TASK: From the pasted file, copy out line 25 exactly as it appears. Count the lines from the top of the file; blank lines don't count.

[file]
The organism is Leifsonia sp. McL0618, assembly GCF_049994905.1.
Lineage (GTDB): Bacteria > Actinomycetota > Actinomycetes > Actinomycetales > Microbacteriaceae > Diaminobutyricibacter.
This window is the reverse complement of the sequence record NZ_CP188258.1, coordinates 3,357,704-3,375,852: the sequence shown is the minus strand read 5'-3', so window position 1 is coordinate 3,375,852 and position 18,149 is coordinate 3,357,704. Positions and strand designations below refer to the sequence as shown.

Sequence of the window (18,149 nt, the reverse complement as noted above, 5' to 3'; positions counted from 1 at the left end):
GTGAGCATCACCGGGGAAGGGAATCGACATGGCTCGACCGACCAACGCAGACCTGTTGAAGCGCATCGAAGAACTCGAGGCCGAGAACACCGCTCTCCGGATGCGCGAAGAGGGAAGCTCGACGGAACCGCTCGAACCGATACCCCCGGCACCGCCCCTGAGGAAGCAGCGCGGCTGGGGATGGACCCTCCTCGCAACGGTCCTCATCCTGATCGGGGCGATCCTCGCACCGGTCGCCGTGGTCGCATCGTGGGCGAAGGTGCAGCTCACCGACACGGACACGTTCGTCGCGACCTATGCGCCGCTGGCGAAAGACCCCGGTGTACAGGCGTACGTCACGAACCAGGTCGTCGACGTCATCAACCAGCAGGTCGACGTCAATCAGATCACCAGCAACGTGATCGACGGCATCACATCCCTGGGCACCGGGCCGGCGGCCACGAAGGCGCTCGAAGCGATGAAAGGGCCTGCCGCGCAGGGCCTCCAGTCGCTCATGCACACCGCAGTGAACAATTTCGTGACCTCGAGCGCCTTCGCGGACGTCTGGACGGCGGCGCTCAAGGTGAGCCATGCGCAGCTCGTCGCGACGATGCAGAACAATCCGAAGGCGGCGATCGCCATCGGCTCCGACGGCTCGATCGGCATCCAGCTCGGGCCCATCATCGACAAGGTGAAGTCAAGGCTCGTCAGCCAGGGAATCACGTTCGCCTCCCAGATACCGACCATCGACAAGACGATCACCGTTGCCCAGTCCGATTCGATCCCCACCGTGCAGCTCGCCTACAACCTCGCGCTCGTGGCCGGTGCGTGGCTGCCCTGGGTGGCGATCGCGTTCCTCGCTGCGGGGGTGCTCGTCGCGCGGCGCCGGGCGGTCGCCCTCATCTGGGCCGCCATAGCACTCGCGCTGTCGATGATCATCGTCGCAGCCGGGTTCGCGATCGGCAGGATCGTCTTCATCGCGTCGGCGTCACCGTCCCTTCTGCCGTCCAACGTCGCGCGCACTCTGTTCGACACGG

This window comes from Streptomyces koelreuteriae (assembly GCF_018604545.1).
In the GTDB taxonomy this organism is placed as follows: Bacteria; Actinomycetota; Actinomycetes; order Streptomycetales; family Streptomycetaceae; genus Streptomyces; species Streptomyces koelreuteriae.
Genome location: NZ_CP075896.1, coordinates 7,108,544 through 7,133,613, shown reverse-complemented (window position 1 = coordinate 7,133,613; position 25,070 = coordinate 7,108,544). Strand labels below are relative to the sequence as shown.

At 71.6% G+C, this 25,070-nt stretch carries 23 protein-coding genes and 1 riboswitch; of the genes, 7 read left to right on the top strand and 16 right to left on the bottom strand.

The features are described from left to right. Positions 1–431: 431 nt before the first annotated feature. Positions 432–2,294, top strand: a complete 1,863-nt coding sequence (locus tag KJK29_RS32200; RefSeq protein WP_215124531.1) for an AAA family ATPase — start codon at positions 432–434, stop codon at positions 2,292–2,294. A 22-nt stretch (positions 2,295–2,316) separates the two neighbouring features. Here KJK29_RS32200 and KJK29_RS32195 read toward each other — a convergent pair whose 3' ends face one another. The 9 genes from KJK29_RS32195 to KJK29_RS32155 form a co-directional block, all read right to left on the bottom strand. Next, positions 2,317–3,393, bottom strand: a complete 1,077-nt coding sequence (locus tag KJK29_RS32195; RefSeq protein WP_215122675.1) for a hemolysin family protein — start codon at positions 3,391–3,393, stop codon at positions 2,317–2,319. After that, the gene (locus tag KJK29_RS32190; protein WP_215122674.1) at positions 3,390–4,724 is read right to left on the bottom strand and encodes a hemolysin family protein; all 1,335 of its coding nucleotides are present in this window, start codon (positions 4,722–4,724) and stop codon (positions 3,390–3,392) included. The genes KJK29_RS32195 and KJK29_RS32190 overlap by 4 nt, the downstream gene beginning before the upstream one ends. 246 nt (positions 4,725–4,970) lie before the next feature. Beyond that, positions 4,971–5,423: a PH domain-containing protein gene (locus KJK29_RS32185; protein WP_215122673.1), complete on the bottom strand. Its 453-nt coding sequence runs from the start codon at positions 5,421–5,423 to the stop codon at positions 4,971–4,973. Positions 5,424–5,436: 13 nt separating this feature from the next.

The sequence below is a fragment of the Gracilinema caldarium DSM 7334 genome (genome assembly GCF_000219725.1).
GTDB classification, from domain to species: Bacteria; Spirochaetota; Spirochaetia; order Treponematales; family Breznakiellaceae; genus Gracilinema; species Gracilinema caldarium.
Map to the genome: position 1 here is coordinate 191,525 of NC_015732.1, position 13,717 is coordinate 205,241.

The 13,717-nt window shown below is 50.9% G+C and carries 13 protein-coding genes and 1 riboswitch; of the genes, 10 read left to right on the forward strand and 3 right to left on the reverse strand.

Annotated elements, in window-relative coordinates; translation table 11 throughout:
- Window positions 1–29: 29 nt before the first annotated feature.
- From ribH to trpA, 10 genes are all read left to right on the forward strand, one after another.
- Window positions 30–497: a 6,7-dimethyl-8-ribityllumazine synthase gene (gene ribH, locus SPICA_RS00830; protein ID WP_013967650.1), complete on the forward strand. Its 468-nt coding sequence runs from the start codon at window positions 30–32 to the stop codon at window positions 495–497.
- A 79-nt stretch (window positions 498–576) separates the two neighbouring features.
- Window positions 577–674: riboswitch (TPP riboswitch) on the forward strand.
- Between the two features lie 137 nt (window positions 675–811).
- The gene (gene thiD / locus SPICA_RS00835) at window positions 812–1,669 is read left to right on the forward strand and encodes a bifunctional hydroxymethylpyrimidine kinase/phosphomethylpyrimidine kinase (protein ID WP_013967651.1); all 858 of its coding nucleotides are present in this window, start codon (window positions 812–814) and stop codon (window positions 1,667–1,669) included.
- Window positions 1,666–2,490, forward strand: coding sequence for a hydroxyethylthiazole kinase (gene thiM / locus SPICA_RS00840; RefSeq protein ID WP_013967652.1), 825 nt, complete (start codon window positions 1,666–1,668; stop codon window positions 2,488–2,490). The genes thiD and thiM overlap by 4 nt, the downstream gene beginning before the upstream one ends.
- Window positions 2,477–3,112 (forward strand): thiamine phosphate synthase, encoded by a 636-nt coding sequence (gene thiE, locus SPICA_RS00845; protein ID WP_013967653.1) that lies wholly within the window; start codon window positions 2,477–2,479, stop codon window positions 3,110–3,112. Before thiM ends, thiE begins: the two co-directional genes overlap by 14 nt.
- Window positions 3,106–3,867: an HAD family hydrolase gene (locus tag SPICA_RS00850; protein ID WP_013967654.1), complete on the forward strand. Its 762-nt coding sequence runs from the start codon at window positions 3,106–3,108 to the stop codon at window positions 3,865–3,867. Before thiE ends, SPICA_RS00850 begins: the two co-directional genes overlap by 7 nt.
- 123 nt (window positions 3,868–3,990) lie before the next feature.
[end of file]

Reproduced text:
- Window positions 3,106–3,867: an HAD family hydrolase gene (locus tag SPICA_RS00850; protein ID WP_013967654.1), complete on the forward strand. Its 762-nt coding sequence runs from the start codon at window positions 3,106–3,108 to the stop codon at window positions 3,865–3,867. Before thiE ends, SPICA_RS00850 begins: the two co-directional genes overlap by 7 nt.